Health and Senior Social Networks

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Health and Senior Social Networks

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At Legacy House, we’re proud to preside over an assisted living center that provides numerous social opportunities for all our guests. Our senior living services include numerous social and community-wide programs, and residents are encouraged to broaden their social horizons whenever possible.

This is not only to improve day-to-day life for a senior, either – being social can also have significant health benefits, particularly for older adults. Whether you’re a senior looking to increase your social time or a caregiver looking to help in this same area, here are some basics behind the connections between friendship and health, plus how you can become more social in a healthy way.

Friendship and “Blue Zones”

For many healthcare professionals, “blue zones” are names for regions of the world where people live the longest on average. You’ll find several broad characteristics of people in these blue zones, and a major one here is people who make a priority out of things like family time and friendships.

People in this category generally have lower risks of depression, heart disease, diabetes, obesity, and numerous other conditions that can often affect seniors. On the flip side, more isolated adults are at higher risk for earlier mortality.

Expanding Senior Social Networks

Around retirement age, changes often occur to a given senior social network. Some people drift away from work friends or have less in common with those they stay in touch with, and others relocate and lose friendships with neighbors. Here are some tips for helping re-expand this network:

  • Learning new things: Whether it’s a new hobby you take up on your own or a class you begin attending, consider social ways to learn new things. This can both improve cognitive health and open up your social network.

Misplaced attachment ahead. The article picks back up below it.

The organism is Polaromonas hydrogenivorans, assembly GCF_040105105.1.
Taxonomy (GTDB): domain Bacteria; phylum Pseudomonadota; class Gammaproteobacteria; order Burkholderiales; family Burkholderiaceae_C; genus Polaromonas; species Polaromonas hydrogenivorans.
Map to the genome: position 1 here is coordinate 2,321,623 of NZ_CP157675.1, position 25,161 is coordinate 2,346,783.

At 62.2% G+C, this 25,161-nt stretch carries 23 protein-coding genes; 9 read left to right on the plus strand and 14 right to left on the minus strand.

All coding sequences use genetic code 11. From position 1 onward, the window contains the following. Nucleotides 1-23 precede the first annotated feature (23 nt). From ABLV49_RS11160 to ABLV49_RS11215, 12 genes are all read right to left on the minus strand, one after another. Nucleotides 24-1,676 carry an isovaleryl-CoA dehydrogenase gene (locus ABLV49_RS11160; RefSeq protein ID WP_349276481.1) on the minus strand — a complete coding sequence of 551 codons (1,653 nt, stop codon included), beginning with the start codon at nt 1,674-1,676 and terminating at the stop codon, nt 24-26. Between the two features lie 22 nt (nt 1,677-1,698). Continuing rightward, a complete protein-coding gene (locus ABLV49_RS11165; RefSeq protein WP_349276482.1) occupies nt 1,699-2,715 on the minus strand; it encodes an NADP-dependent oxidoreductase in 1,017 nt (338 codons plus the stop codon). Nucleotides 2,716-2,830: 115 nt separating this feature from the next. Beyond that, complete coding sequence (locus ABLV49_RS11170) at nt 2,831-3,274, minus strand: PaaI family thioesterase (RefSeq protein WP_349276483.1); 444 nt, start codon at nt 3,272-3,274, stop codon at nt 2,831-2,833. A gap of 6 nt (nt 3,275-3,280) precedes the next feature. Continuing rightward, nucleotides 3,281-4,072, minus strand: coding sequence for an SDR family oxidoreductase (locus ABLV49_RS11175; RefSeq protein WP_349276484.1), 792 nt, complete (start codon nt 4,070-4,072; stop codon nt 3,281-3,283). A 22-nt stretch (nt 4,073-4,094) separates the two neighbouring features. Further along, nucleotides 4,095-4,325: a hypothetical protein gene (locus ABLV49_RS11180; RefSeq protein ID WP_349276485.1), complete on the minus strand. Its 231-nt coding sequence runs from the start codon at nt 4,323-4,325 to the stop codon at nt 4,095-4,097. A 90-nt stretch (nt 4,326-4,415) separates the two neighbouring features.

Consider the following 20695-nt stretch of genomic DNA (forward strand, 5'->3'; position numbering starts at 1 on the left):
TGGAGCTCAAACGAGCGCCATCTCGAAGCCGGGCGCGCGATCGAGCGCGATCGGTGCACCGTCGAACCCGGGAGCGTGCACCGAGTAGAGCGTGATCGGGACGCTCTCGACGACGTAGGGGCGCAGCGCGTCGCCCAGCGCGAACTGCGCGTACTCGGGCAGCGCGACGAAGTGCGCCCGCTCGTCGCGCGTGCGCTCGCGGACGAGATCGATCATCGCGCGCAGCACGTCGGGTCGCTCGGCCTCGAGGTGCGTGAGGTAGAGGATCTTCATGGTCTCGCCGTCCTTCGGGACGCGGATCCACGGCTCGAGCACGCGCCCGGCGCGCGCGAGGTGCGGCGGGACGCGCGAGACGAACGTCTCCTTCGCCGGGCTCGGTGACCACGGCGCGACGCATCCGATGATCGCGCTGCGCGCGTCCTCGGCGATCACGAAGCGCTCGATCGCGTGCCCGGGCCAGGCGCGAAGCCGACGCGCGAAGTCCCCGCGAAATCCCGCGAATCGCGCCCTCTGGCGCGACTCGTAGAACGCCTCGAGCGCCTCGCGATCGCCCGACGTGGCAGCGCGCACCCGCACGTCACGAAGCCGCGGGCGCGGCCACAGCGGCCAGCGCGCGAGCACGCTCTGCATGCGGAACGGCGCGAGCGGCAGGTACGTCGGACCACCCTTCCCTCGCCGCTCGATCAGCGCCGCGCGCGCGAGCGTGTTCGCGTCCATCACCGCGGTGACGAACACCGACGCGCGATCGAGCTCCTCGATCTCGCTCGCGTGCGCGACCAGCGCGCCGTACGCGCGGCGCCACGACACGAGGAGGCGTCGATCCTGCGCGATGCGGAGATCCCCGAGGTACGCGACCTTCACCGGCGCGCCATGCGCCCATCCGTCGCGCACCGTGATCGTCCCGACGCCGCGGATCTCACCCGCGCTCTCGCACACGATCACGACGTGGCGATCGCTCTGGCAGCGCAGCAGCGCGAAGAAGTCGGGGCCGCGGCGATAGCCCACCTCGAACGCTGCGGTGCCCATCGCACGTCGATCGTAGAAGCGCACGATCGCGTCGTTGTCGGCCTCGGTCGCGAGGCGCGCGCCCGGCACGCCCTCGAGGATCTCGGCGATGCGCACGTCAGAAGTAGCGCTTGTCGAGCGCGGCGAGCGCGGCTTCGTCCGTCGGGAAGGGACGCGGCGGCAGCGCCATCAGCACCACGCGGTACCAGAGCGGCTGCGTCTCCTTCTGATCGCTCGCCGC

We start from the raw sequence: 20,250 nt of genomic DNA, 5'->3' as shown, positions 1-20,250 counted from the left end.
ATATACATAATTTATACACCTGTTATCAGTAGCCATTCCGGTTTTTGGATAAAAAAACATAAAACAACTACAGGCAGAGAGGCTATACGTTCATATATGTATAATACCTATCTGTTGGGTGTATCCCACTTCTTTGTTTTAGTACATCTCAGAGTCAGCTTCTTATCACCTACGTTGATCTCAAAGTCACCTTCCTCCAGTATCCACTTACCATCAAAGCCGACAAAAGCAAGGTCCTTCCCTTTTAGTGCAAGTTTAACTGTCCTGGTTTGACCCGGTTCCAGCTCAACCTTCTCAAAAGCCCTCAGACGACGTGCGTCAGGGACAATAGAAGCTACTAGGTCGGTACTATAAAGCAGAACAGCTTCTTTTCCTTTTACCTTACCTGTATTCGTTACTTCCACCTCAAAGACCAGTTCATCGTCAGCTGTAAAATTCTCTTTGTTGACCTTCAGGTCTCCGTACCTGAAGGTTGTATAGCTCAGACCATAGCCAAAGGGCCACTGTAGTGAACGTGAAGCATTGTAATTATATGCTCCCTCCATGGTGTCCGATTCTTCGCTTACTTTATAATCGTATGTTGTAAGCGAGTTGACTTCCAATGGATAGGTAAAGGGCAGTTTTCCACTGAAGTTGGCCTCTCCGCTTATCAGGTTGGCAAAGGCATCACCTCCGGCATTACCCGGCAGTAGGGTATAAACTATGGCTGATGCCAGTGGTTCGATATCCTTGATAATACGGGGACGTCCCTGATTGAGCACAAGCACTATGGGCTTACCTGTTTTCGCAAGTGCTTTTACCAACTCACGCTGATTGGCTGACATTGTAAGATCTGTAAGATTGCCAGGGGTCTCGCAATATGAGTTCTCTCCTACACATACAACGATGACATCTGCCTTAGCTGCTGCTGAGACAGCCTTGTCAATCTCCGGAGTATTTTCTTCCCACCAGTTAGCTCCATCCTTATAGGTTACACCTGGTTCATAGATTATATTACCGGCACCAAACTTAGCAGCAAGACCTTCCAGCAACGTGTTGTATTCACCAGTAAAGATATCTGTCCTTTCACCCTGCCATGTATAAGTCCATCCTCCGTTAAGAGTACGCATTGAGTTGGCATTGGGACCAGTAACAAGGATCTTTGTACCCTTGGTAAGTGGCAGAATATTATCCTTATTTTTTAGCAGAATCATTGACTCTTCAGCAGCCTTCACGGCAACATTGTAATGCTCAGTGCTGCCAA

• Be active: Utilize fitness clubs or senior centers with activities designed specifically for older adults.
  • Volunteer: If you’re physically able, volunteering is a great way to feel fulfilled while also connecting to people.
  • Nurture the spirit: Many seniors find themselves more interested in spiritual activities and connecting with themselves in this way. If you’re among these, consider joining a church or synagogue where you can also improve your social connections.

How Senior Living Communities Help

In many cases, senior living facilities are perfect for the kinds of social gaps that sometimes appear for seniors. At Legacy House, we have numerous programs where seniors can connect and build long-term friendships, all with people who live in the same facility as them. The move to such a facility is often brought on in large part by a desire for a changing social atmosphere, in fact.

For more on staying social in a healthy way as a senior, or to learn about any of our other senior living services, speak to the caring staff at Legacy House today.